The Curse of the Macro Puzzle…

2008 September 10
by Dante

Let’s face it, boys and girls… puzzles can sometimes be frustrating. In our recent Ravenloft campaign, we have been marooned on a strange island upon which we appear to be trapped. Our group made several attempts at paddling our lifeboat out into the sea, only to get repeatedly deposited back on the same shores from whence we came.

At this point, I don’t know if it is a puzzle or one of those magical effects intended to keep us within the constraints of the general plot, but suffice it to say several repeat failures was a wee bit frustrating for our group.

The cost of moving on

I have attempted to use these larger scale puzzles or traps within my own campaigns, and I constantly run into trouble with people not “getting the hints” or constantly trying the same thing over and over again hoping for a different result. This is actually Einstein’s definition of insanity, for those keeping score at home.

One of two things happen: the session grinds to a halt, with frustrated players quickly breaking character and discussing the plot reasons why they aren’t able to solve the approach with their best efforts, or they attempt to abandon the puzzle and move on to find out more about their surroundings hoping later to find the key that will lead them to success.

I have two pieces of advice for those wanting to inject this type of event into their campaigns: expect your players to be stupider than you give them credit for. The glaring hint that you have given them will almost never make sense unless you beat the players over the head with it, or give them several data points upon which to connect the dots. Secondly, you should always give your players an “out”, where they can move on to explore another part of the plot while they figure out the aspects of the puzzle that are currently unclear.

Luckily, our DMs for this campaign did the latter and allowed us a few leads to different areas of the plot, which we wrapped up the last session by following. Hopefully more will become clear next week, but the progress was encouraging and that is the benefit from this approach.

6 Responses leave one →
  1. mdonle permalink
    September 10, 2008

    I’ve had a idea for a similar ‘puzzle’ that I’m having trouble sticking in my adventures because I’m not sure my players will ‘get it’. The Party is outside a door, and they are set upon by multiple enemies, too many to handle in fact. The idea is that they would be pushed back through the door close it and lock it. But there are many holes. What happens if they just try to fight it out? What happens if a party member falls outside the door? The consequences are a little too dire than ‘you are returned to the island unharmed’ for me to assume that the players will ‘get it’. I wish i could try this though, it seems like it would add a bit of suspense.

  2. Dante permalink
    September 10, 2008

    We had something somewhat similar to that to round out our last campaign… we tried making it enemies that they could easily kill, but the sheer numbers of them prevented an escape.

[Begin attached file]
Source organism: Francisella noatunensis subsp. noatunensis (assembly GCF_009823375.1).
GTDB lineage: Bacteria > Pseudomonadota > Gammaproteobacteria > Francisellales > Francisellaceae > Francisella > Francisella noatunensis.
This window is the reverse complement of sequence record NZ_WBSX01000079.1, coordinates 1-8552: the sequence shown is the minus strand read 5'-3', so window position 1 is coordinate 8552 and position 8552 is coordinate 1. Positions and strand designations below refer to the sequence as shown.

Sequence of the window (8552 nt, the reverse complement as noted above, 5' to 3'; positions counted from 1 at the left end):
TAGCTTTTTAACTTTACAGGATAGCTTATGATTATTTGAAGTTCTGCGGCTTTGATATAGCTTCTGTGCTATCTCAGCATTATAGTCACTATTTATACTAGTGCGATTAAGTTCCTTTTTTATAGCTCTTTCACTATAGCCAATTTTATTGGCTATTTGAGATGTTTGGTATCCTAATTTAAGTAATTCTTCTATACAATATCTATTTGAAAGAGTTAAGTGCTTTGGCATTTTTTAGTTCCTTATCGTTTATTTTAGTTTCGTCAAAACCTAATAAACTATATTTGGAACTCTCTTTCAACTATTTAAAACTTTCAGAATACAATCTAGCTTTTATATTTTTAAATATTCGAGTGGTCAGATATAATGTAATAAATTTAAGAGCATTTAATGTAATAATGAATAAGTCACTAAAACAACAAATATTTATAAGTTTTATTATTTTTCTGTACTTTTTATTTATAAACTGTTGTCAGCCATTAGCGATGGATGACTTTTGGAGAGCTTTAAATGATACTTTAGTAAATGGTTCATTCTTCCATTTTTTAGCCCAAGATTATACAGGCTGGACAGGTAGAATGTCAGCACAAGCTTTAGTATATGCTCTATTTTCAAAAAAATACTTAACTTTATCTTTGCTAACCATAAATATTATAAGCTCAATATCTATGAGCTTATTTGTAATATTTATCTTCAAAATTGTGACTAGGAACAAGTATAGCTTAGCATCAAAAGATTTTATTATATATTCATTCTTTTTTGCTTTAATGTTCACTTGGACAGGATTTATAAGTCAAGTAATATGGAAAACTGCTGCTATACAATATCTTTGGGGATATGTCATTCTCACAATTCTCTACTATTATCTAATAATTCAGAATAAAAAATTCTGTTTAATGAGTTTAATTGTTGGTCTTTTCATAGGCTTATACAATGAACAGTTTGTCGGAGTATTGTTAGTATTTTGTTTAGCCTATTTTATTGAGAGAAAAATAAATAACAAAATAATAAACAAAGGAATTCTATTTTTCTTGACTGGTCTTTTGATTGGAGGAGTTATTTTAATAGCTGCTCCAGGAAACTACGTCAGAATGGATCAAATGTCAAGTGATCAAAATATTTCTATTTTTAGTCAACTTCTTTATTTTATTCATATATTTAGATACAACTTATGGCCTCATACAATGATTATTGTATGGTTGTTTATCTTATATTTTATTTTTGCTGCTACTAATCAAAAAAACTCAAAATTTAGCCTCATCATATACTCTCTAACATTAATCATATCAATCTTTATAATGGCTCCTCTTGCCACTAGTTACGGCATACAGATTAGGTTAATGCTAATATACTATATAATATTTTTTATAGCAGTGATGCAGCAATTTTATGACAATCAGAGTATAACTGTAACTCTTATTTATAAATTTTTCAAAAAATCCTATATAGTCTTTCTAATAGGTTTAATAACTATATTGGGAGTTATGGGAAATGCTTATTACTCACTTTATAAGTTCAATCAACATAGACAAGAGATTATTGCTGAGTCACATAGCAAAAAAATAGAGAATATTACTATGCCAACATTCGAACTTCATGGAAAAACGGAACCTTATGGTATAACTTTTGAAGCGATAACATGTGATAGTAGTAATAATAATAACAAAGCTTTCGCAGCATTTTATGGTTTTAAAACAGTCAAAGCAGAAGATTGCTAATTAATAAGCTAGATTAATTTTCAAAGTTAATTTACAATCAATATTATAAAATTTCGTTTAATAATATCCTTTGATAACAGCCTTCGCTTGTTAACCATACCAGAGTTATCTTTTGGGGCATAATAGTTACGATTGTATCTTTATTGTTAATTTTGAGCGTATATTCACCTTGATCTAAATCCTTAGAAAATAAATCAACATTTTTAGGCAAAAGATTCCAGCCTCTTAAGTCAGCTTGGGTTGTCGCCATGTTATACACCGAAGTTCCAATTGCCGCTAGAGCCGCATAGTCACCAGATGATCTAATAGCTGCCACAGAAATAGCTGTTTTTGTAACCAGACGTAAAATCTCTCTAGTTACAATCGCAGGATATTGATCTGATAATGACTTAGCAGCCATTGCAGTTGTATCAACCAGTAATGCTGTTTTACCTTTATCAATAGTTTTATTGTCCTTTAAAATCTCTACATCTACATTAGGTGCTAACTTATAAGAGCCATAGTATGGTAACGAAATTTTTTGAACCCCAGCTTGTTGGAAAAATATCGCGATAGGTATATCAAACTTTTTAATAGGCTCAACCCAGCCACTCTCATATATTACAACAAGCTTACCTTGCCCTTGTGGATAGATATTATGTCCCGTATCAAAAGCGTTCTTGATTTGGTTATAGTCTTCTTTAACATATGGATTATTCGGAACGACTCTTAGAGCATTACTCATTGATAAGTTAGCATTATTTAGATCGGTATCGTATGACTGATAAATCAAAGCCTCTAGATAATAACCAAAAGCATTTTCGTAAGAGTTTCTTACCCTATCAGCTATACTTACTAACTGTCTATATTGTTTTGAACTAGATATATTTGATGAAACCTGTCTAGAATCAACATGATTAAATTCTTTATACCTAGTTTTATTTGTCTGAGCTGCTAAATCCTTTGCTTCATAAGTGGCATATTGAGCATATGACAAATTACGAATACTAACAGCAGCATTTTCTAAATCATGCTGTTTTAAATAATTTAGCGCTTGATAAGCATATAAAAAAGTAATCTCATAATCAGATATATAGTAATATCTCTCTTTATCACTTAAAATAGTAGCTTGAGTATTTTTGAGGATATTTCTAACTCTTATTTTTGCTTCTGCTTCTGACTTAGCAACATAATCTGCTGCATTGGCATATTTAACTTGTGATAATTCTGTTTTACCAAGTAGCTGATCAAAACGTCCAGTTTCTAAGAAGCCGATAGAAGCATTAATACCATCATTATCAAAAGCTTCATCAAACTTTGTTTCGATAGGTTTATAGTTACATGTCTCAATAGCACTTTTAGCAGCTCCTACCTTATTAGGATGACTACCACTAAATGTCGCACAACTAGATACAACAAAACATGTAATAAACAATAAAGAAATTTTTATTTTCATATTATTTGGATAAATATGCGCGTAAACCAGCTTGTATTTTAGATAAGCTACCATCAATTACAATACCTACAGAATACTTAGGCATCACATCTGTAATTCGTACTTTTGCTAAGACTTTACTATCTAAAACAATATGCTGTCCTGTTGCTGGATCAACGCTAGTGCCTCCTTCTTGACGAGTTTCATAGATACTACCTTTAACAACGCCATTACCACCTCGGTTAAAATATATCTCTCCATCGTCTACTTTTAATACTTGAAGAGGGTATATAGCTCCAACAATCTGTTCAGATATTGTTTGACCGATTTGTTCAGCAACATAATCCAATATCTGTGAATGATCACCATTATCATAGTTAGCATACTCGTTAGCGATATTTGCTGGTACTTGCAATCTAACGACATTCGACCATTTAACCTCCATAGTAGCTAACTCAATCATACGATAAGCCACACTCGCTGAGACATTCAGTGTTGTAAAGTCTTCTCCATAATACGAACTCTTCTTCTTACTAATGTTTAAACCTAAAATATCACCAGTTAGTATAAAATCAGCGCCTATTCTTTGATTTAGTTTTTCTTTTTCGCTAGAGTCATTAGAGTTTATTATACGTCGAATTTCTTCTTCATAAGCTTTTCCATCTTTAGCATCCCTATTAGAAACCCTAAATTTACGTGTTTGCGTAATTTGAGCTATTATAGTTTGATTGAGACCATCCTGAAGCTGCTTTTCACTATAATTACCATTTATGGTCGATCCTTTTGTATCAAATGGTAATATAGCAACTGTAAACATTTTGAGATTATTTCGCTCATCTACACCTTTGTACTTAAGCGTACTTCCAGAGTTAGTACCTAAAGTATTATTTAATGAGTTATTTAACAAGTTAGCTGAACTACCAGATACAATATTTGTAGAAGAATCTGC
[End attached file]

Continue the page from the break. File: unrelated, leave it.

The other option would be to revise the scenario to a crushing wall or spiked ceiling type of scenario, where it wouldn’t be attackers but there would be a ticking clock. Then you could include some sort of a skill based “kill switch” for the trap that would stop the moving device but leave them forced to figure out the puzzle to move on.

    Puzzles can be tough to wrangle correctly, so good luck to you!

  3. jamused permalink
    September 10, 2008

    Sometimes the solution is to “go meta.” Having the GM explicitly say “Yes, this is a puzzle” or “No, this isn’t a puzzle, I just need you to stay in this scenario” can save hours of frustration. At times I’m astonished at the lengths groups will go to, and the amount of frustration and hard feelings they’re willing to bear, in order to avoid talking about the game as a game.

  4. Mike Lemmer permalink
    September 10, 2008

    Repeated attempts aren’t insanity, though, because in RPGs you are never sure if you’re doing the exact same thing: maybe you’ll succeed if the dice just roll a bit better.

    I blame the lack of differences between near-misses and outright failures. Players can’t be sure if they missed a check by 1 or by 19, thus they’re never sure whether another attempt will succeed or be futile.

  5. thanuir permalink
    September 10, 2008

    A puzzle with only a single solution is almost never a good thing; players will come up with alternatives, some of which would reasonably work, try them, and feel frustrated when their reasonable attempts do not work.

    Always make open puzzles; offer a problem, let players figure out a solution instead of having one and forcing the players to read your mind.

    Creativity, not pixelbitching.

  6. Virgil Vansant permalink
    September 11, 2008

    One of the first times I gave my players a puzzle, I thought it was a pretty simple math puzzle. They had five pillars, numbered one through five, with a button on each. They knew there was a sequence to them, and they had already found the first four numbers from someone in the Thieves’ Guild.

    I tested out on a friend of mine, and he got it, so I thought it was safe.

    Well, I was wrong. One my players started overanalyzing it with calculus! Eventually it was solved through random button pressing. I’ve only tried one other puzzle since then…

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